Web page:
Also, make sure that your family understands the concept of "the danger zone" and exercises extreme caution around both of their rear ends - either come behind them close enough that you're rubbing their bum (too close for a kick to have much force behind it) or 10 feet away (too far to reach).

Best of luck!
    10-16-2010, 10:12 AM
Thank you to both - excellent advice. I do have several very experienced individuals who are able to help me out. I found htis forum & thought it never hurts to have more advice.
    10-16-2010, 10:18 AM
As I was rereading the first post I had something come to my mind. She has turned her butt to me a couple of times before the kick. It wasn't 3-4 mintues later , she came up and tried muzzling or nuzzling me & I thought, "Well, she is trying to make friends or something - she knew she was wrong."

Also, The children and I have been talking about the danger zone of horses. When the 4 yr old saw Shug kick he said, Oh, now I know why. If that is all it would take for him to learn the lesson, it was worth it.

I thank you once again. I am excited for the day.
    10-16-2010, 12:23 PM
Green Broke
I was always taught to kickback, with anything youcan, a foot to the belly usually sends a good strong message about how it is NOT tolerated. Then I would chase her from the group to show her I'm boss and you NEVER kick the boss.
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    10-16-2010, 12:52 PM
Green Broke
Originally Posted by cjedsall    
It wasn't 3-4 mintues later , she came up and tried muzzling or nuzzling me & I thought, "Well, she is trying to make friends or something - she knew she was wrong."
This is not how horses think. Thinking they do will get you or someone else hurt.

Sunny had a kicking problem when I first bought her. As soon as her butt turned to me I would turn into the Incredible Hulk. I would yell, raise my arms, chase her off; I made her think her life was about to end. Then I would act like nothing happened. I had to do that maybe twice and she has never tried it again.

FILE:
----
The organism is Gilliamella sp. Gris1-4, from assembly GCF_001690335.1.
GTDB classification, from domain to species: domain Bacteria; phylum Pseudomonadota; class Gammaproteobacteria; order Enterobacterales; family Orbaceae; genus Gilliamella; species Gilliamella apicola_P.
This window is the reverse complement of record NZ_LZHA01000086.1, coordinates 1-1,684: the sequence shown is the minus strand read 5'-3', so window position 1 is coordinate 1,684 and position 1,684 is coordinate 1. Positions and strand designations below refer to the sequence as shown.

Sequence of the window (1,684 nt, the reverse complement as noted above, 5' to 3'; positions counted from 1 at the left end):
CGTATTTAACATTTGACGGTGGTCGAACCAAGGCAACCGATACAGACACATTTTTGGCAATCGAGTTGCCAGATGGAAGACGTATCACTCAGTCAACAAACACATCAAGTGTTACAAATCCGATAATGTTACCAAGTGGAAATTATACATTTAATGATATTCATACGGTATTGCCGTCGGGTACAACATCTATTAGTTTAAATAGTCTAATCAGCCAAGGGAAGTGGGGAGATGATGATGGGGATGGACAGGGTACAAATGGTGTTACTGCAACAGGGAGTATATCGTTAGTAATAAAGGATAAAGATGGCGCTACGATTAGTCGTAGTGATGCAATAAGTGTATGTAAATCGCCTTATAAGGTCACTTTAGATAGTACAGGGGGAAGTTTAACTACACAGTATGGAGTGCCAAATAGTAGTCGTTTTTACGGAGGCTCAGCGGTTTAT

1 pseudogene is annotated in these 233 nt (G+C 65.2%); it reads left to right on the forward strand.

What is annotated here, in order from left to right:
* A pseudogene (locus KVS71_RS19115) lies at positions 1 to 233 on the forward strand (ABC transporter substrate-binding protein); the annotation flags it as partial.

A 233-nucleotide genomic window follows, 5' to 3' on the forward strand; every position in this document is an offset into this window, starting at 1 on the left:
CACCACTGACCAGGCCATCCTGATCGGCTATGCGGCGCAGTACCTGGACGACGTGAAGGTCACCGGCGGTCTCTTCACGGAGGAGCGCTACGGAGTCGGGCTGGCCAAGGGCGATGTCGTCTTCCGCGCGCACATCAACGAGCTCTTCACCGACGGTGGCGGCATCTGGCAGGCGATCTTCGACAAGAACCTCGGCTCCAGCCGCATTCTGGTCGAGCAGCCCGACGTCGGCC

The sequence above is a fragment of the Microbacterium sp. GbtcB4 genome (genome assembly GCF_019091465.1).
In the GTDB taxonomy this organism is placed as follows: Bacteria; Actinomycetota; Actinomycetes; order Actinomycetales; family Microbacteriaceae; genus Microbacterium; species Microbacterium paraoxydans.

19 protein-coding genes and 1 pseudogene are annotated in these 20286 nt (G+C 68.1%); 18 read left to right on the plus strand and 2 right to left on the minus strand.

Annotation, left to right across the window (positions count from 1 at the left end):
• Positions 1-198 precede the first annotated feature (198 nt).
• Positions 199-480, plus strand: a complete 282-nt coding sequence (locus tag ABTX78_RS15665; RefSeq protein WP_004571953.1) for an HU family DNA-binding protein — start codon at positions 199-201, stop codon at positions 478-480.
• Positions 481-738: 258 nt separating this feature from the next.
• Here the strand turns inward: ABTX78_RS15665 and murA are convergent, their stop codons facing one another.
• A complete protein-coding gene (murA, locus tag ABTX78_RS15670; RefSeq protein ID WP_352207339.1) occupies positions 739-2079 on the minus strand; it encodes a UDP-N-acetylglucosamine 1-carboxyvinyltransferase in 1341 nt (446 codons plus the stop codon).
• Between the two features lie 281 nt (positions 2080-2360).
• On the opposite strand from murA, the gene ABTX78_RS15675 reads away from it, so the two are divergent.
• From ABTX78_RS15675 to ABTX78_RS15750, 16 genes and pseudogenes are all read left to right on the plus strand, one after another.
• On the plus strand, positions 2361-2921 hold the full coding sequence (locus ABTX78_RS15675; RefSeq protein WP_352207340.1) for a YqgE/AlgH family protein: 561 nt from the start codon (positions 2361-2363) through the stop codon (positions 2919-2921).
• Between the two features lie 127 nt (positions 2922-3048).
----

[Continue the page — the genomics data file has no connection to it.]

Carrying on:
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    10-16-2010, 02:18 PM
My mare has had very little handling, and she has kicked me on two occasions, both because she got so focused on something else that she forgot I was there, and when I touched her butt to get her to move over, and regain her attention, she kicked. I basically yank her head towards me, smack her butt, and make her move her butt away from me, and then I do a lot of making her feet move, and make her focus on me instead of whatever she was looking at. Now if she was kicking at me for any other reason, I would situation provided chase her off, yell scream ect., and then let her back only so long as she behaves.
    10-16-2010, 02:43 PM
I agree with the other posters that kicking cannot be tolerated.
If the mare is the dominant horse, then I would recommend that you take HER inside before the other horse. She should be fed first and lead first. It will be easier for all concerned.
You migt want to spend some time establishing YOUR dominance over her. Move her around whenever she starts giving you the vibes that she is jealous of your attention to the other horse. Just start pushing her around a bit, then let her go and turn to the other horse.
Pony's are more willing to challenge humans than horses are.
    10-16-2010, 02:44 PM
By "pushing" I don't mean literally pushing her. You don't want to be that close. I mean using your energy, or your energy supplimented by a swinging leadrope to mover her feet and get a shift in her attitude. You can tell because she will move away and her ears will no longer be pinned.

ears back, kick, pony